Stars: Jonathan Rhys Meyers, Jessica De Gouw, Thomas Kretschmann, Victoria Smurfit, Oliver Jackson-Cohen, Nonso Anozie, Katie McGrath
Writer: Cole Haddon, created by Cole Haddon
Director: Steve Shill
Network: NBC, Fridays @ 10 PM
Original Airdate: October 25, 2013
By now, so many writers, directors, actors et al have had a go at Bram Stoker’s creation that saying something is about Dracula is about as helpful as saying the characters wear shoes. In what is being billed as a limited series, NBC’s new DRACULA, developed by Cole Haddon – who also scripted the premiere – takes a number of elements from Stoker, discards others and comes up with enough conspiracies, revenge and counter-revenge plots to fuel the enterprise for a reasonable number of episodes.
In 1891, Dracula (Jonathan Rhys Meyers) is brought back from being a skeleton. Ten years later, he’s inLondon, posing as wealthy American industrialist Alexander Grayson. Dracula is actually here to exact vengeance on the Order of the Dragon, a rich and powerful cabal that ruined his life five hundred years ago and is still going strong. However, when Dracula/Alexander throws a ball to introduce himself toLondonsociety, he is transfixed by beautiful medical student Mina Murray (Jessica De Gouw). Mina is engaged to penniless crusading journalist Jonathan Harker (Oliver Jackson-Cohen), who frets that he’s not good enough for his fiancée – which is what Mina’s friend Lucy (Katie McGrath) keeps telling her. Mina is studying anatomy with the redoubtable Dr. Van Helsing (Thomas Kretschmann), who has some issues of his own, though perhaps not the ones we’re expecting. Then there’s Lady Jane (Victoria Smurfit), who is part of a team making sure the general public never learns of the existence of vampires.
There’s plenty here, plus Alexander’s protective manservant Renfield (Nonso Anozie), who is not only sane but capable of advising Alexander on the correct way to pronounce “schedule” if he’s going to pass as an American. It’s a nice touch, and there are others, including a seduction scene in an opera booth that’s successfully sexy. The ball sequence under Steve Shill’s direction is gorgeous and the actors are all attractive, with Jackson-Cohen making Harker a surprisingly compelling figure (the character tends to fade into the wallpaper in a number of versions). The artwork in the opening credits is also striking and noteworthy.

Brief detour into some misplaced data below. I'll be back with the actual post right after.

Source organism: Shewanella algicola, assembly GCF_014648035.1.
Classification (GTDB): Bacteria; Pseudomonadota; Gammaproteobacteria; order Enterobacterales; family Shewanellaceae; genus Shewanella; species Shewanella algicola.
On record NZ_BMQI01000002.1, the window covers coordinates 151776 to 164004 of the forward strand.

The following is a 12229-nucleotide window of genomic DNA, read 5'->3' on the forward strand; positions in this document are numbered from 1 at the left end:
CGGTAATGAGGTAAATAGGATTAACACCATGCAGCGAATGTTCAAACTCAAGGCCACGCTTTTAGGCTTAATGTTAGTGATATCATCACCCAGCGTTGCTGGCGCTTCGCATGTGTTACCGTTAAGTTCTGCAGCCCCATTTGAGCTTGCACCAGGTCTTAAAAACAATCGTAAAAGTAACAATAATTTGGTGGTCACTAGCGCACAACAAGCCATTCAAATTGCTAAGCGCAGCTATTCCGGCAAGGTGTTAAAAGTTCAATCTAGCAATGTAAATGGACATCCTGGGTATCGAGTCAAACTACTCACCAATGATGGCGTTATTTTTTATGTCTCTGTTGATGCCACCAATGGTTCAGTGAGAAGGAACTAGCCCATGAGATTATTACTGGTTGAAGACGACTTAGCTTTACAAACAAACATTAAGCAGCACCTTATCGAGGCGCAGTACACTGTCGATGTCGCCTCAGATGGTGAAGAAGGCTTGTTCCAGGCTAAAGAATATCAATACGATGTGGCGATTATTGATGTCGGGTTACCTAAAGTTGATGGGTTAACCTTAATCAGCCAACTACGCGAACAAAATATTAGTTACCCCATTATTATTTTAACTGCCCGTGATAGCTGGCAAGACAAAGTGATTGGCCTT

While DRACULA isn’t camp, there’s a sense of purple prose here. Some glances and shots are held just a fraction too long, overemphasizing moments that we have absorbed. More problematic is that at the end of the pilot, we’re not rooting for or against anyone in particular; Alexander hasn’t charmed us yet, and while we know what his foes’ forebears did and understand the current crop are unscrupulous industrialists, the people he’s targeting now haven’t merited audience wrath so far.
There are a lot of vampire shows on TV or about to return: THE VAMPIRE DIARIES, THE ORIGINALS, BEING HUMAN, TRUE BLOOD. At least at present, DRACULA shows no signs of flying with the bat pack, as – unlike on all the other shows – the main character isn’t part of a larger vampire culture. This is more like a period rendition of REVENGE with a male protagonist who can extend his teeth and eviscerate people. Alternatively, since vampirism doesn’t seem to be a philosophical issue in the pilot, it feels less like a vampire story than another show about somebody with superpowers coming back to town to even old scores. If this is your thing, sample DRACULA and determine whether this one is for you.
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Article: TV Review: DRACULA – Season 1 – “Pilot” – Series Premiere